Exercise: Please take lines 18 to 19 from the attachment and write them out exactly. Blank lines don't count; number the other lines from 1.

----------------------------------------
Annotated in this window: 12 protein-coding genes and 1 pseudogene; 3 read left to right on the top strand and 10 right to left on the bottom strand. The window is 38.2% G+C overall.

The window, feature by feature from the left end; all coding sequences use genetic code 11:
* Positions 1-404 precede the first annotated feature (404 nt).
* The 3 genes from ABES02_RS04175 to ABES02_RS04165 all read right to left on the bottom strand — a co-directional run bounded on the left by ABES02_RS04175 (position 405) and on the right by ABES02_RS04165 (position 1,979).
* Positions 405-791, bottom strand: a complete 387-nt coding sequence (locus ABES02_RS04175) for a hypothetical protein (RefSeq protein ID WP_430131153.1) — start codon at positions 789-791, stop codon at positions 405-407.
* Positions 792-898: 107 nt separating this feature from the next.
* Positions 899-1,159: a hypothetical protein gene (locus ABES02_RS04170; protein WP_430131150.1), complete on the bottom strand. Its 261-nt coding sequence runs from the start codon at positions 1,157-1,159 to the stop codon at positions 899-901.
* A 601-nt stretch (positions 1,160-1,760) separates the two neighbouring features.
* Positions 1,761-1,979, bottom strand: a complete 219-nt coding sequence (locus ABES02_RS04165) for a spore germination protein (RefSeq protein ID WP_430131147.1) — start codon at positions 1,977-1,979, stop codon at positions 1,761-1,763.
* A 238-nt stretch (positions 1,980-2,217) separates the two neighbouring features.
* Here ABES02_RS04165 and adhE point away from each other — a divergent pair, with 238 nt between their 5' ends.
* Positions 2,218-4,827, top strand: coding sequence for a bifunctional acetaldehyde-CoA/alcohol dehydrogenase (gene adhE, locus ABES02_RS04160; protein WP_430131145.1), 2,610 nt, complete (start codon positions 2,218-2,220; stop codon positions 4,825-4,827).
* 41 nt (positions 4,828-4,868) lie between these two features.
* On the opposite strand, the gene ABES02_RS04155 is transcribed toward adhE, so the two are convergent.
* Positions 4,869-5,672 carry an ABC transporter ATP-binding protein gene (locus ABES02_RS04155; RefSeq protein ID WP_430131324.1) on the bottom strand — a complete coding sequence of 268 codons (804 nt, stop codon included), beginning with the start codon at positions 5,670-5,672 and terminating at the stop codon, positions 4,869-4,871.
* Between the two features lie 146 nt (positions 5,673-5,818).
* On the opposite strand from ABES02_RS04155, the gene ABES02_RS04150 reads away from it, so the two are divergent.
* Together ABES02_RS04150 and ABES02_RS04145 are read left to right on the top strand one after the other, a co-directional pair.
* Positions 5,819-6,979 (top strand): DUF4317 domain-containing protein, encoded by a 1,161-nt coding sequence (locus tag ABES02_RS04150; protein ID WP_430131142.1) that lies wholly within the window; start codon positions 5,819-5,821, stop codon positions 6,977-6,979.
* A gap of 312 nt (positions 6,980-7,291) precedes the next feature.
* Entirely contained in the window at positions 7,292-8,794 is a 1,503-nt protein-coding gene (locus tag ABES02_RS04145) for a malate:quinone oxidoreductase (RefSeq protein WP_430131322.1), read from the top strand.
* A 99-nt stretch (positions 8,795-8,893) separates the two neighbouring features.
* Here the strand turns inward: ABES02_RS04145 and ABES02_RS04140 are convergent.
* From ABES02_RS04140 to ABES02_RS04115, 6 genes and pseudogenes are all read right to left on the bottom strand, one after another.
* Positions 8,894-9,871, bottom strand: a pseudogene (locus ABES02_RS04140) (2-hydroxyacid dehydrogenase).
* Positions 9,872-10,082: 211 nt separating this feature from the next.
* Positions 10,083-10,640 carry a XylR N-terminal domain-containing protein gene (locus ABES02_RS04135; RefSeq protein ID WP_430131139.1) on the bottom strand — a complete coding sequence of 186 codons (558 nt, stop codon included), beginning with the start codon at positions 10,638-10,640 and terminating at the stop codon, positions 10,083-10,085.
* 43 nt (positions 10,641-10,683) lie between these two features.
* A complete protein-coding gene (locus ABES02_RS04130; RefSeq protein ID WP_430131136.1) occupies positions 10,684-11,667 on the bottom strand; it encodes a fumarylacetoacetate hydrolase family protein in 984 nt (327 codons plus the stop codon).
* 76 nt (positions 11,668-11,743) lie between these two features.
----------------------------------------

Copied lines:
* Together ABES02_RS04150 and ABES02_RS04145 are read left to right on the top strand one after the other, a co-directional pair.
* Positions 5,819-6,979 (top strand): DUF4317 domain-containing protein, encoded by a 1,161-nt coding sequence (locus tag ABES02_RS04150; protein ID WP_430131142.1) that lies wholly within the window; start codon positions 5,819-5,821, stop codon positions 6,977-6,979.